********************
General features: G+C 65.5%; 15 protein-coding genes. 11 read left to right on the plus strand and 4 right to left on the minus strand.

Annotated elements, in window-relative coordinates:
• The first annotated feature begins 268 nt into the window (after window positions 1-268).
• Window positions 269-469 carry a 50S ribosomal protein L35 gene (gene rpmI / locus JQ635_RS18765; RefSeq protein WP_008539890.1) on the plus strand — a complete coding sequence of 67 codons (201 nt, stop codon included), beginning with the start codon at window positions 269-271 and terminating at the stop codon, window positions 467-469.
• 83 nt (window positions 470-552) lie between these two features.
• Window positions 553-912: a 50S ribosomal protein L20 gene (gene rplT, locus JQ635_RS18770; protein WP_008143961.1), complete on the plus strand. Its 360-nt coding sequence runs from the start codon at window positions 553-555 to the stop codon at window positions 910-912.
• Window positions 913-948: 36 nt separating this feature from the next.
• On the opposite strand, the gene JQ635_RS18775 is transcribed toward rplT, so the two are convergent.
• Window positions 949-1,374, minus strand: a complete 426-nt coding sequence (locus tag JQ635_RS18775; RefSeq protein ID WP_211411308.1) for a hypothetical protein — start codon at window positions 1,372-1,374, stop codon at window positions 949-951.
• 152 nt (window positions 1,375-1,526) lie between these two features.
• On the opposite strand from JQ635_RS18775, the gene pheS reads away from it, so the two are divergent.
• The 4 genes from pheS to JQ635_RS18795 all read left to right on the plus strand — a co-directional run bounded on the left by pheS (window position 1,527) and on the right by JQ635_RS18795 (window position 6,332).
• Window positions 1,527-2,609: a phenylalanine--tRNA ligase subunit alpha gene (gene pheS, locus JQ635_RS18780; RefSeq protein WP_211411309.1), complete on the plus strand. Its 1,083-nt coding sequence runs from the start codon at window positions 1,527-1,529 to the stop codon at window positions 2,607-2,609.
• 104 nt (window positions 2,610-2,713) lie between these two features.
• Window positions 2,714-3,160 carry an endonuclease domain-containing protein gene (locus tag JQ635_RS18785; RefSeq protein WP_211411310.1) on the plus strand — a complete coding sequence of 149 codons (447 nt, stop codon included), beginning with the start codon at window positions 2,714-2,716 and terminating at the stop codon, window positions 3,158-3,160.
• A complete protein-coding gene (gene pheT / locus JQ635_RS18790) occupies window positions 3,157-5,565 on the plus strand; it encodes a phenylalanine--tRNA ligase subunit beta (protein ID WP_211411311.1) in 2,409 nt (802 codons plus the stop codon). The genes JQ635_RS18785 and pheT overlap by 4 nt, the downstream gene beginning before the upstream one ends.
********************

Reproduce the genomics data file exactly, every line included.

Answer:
General features: G+C 65.5%; 15 protein-coding genes. 11 read left to right on the plus strand and 4 right to left on the minus strand.

Annotated elements, in window-relative coordinates:
• The first annotated feature begins 268 nt into the window (after window positions 1-268).
• Window positions 269-469 carry a 50S ribosomal protein L35 gene (gene rpmI / locus JQ635_RS18765; RefSeq protein WP_008539890.1) on the plus strand — a complete coding sequence of 67 codons (201 nt, stop codon included), beginning with the start codon at window positions 269-271 and terminating at the stop codon, window positions 467-469.
• 83 nt (window positions 470-552) lie between these two features.
• Window positions 553-912: a 50S ribosomal protein L20 gene (gene rplT, locus JQ635_RS18770; protein WP_008143961.1), complete on the plus strand. Its 360-nt coding sequence runs from the start codon at window positions 553-555 to the stop codon at window positions 910-912.
• Window positions 913-948: 36 nt separating this feature from the next.
• On the opposite strand, the gene JQ635_RS18775 is transcribed toward rplT, so the two are convergent.
• Window positions 949-1,374, minus strand: a complete 426-nt coding sequence (locus tag JQ635_RS18775; RefSeq protein ID WP_211411308.1) for a hypothetical protein — start codon at window positions 1,372-1,374, stop codon at window positions 949-951.
• 152 nt (window positions 1,375-1,526) lie between these two features.
• On the opposite strand from JQ635_RS18775, the gene pheS reads away from it, so the two are divergent.
• The 4 genes from pheS to JQ635_RS18795 all read left to right on the plus strand — a co-directional run bounded on the left by pheS (window position 1,527) and on the right by JQ635_RS18795 (window position 6,332).
• Window positions 1,527-2,609: a phenylalanine--tRNA ligase subunit alpha gene (gene pheS, locus JQ635_RS18780; RefSeq protein WP_211411309.1), complete on the plus strand. Its 1,083-nt coding sequence runs from the start codon at window positions 1,527-1,529 to the stop codon at window positions 2,607-2,609.
• 104 nt (window positions 2,610-2,713) lie between these two features.
• Window positions 2,714-3,160 carry an endonuclease domain-containing protein gene (locus tag JQ635_RS18785; RefSeq protein WP_211411310.1) on the plus strand — a complete coding sequence of 149 codons (447 nt, stop codon included), beginning with the start codon at window positions 2,714-2,716 and terminating at the stop codon, window positions 3,158-3,160.
• A complete protein-coding gene (gene pheT / locus JQ635_RS18790) occupies window positions 3,157-5,565 on the plus strand; it encodes a phenylalanine--tRNA ligase subunit beta (protein ID WP_211411311.1) in 2,409 nt (802 codons plus the stop codon). The genes JQ635_RS18785 and pheT overlap by 4 nt, the downstream gene beginning before the upstream one ends.